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Northern Line tube racket like being at a rock concert

Passengers resorting to covering their ears on sections where the loudest screeching occurs

17 January, 2019 — By Samantha Booth

New Journal reporter Samantha Booth in Camden Town tube station

NORTHERN line passengers are being exposed to ear-splitting noise that is equivalent in volume to a live rock concert, a New Journal investigation can reveal.

Tube passengers have resorted to covering their ears on sections of the track where the loudest screeching occurs, which our tests confirm include journeys into Camden Town station.

Transport for London (TfL) said this week it was trying to muffle the racket.

The shocking sound levels were confirmed when we took a sound meter underground this week and recorded noise of up to 109.5 decibels on one of the worst stretches, Euston to Camden Town, comparable to amplified music at a gig.

Dr Joe Sollini, an auditory researcher from University College London’s Ear Institute, has also probed the impact of the noise on passengers’ hearing and said the route is one of the loudest on the underground.

“My own measurements last year demonstrated it is ranked second on peak loudness and on average the fourth loudest in the zone 2 area,” he said.

“While it is presently unclear whether this journey – twice a day – would be sufficient to cause long-lasting hearing loss, the most conservative criteria would suggest avoiding this level of exposure.”

TfL said that the noise levels customers are exposed to on the tube are within Health and Safety Executive regulations. Drivers on the line, however, have been offered ear plugs or other protection.

Finn Brennan, rail union ASLEF’s district organiser, said the issue has arisen from a new rail maintenance system that reduces noise and vibrations at street level – and in people’s homes – but increases noise for drivers and passengers on trains.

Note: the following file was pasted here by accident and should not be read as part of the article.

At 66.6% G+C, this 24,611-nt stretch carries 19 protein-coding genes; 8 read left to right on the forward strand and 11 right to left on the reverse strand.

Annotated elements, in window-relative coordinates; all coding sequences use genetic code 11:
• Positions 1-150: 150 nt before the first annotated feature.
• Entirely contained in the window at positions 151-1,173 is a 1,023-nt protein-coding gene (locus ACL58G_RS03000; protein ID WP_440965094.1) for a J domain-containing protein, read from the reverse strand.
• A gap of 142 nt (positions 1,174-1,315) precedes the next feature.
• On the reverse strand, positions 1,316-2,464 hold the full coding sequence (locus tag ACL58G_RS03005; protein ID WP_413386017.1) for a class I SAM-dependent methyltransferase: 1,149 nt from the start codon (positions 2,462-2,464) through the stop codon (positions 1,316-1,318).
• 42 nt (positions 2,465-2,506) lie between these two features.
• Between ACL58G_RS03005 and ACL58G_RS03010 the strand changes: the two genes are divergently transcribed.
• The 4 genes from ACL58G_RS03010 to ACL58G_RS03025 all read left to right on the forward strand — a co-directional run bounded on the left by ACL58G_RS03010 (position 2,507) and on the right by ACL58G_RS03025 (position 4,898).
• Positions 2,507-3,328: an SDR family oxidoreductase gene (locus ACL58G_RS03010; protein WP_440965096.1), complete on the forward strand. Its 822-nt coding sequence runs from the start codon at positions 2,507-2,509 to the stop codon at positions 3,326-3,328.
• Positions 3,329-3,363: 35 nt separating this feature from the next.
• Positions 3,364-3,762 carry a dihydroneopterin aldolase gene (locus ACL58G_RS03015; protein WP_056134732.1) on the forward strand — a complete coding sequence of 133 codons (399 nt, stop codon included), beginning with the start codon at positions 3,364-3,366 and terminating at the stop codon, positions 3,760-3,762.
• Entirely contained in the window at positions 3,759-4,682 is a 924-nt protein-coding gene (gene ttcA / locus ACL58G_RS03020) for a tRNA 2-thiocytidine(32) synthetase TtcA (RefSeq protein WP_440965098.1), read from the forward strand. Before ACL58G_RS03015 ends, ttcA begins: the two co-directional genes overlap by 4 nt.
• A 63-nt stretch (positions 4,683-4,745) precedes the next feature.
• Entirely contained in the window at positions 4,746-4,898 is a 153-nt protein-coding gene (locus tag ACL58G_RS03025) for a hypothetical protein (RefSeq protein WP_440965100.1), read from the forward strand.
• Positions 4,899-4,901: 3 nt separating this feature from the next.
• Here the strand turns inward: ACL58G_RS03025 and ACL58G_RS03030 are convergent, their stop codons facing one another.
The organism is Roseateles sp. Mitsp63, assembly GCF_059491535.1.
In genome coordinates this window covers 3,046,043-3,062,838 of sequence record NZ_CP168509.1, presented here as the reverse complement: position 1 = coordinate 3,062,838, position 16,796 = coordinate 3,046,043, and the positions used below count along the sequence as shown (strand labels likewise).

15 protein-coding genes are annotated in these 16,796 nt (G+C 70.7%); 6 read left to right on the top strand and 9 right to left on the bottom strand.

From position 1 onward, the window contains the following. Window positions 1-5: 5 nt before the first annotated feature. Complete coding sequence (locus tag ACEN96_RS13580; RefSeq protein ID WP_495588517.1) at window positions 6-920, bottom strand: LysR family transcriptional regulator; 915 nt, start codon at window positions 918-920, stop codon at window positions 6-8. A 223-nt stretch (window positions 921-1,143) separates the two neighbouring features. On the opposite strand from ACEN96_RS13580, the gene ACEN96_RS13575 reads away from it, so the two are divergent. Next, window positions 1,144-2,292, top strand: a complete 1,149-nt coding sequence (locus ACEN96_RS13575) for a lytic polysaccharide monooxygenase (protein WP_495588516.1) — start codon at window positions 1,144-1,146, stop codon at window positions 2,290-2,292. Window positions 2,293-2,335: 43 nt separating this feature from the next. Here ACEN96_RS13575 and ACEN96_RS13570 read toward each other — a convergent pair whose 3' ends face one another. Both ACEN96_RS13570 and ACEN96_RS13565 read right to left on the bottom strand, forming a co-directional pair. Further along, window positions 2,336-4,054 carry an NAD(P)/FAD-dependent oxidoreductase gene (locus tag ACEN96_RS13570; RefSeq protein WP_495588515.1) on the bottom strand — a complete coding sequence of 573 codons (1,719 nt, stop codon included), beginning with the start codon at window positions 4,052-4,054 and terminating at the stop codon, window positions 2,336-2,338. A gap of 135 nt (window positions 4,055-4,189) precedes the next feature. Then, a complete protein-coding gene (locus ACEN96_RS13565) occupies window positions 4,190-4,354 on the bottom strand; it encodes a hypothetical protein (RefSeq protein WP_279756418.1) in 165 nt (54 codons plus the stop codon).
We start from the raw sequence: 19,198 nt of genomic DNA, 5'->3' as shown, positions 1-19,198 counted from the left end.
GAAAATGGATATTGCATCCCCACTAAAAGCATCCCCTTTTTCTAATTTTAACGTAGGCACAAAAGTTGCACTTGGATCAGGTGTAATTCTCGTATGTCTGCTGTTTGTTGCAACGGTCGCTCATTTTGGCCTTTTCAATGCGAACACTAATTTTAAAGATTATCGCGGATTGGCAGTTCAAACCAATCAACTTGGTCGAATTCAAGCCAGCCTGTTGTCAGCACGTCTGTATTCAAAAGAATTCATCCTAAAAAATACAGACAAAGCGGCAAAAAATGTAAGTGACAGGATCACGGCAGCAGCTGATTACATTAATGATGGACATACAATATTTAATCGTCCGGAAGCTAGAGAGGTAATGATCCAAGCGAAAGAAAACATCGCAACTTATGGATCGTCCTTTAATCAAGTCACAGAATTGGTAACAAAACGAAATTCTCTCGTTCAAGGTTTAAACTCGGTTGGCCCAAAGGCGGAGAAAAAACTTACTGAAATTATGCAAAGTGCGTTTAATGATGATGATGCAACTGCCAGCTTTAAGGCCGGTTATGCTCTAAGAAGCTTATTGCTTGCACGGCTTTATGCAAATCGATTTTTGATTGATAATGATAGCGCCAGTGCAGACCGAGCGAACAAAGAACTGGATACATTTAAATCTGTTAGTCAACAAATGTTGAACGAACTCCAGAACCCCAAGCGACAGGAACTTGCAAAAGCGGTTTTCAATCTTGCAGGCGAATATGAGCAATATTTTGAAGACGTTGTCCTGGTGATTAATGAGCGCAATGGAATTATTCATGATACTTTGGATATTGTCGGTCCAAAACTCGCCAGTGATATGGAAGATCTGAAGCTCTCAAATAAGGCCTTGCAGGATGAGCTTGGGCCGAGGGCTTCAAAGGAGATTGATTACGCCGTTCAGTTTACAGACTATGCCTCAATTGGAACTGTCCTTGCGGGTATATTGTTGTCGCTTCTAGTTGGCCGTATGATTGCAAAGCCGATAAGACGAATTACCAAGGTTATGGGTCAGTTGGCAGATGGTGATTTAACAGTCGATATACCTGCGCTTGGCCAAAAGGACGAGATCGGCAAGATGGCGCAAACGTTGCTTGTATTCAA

“ASLEF health and safety reps have insisted that ear defenders are provided for drivers to ensure their hearing isn’t damaged by long-term exposure to
these noise levels,” said Mr Brennan.

“We will be monitoring the results of the work to reduce noise levels being done by London Underground.”

Peaks of 109 decibels were also measured from Kentish Town to Tufnell Park, and 108 decibels from Kentish Town to Camden Town.

The peak reading between Euston and Camden Town 

Dr Sollini said: “Those that make longer commutes on the Northern, Victoria, Jubilee or Central lines should take particular care. Daily commutes of around 30 to 45 minutes are sufficient to cause long-lasting and irreversible hearing loss.”

He added: “It is unrealistic to expect people to avoid using the tube, it’s far too convenient. But people can still protect themselves while on it. Easy ways to do this are to use noise- cancelling headphones or ear defenders.”

As well as on the tube, people living in Camden have been complaining about an apparent increase in noise levels below their home that is most noticeable during the night.

Peter McNaught, London Underground’s Director of Asset Operations, said: “We understand the importance of minimising noise levels on the tube and are determined to do more to achieve this.

“We are aware of an issue on the Northern line around Camden Town and we are installing new noise- dampening rail pads in the area to try to reduce noise levels.”

He added: “We spend approximately £150million per year on a continuous programme of track improvement and maintenance.

“We have carried out rail grinding on hundreds of kilometres of track and installed over 16,000 new resilient track fixings which help reduce the sound when trains run over them.”

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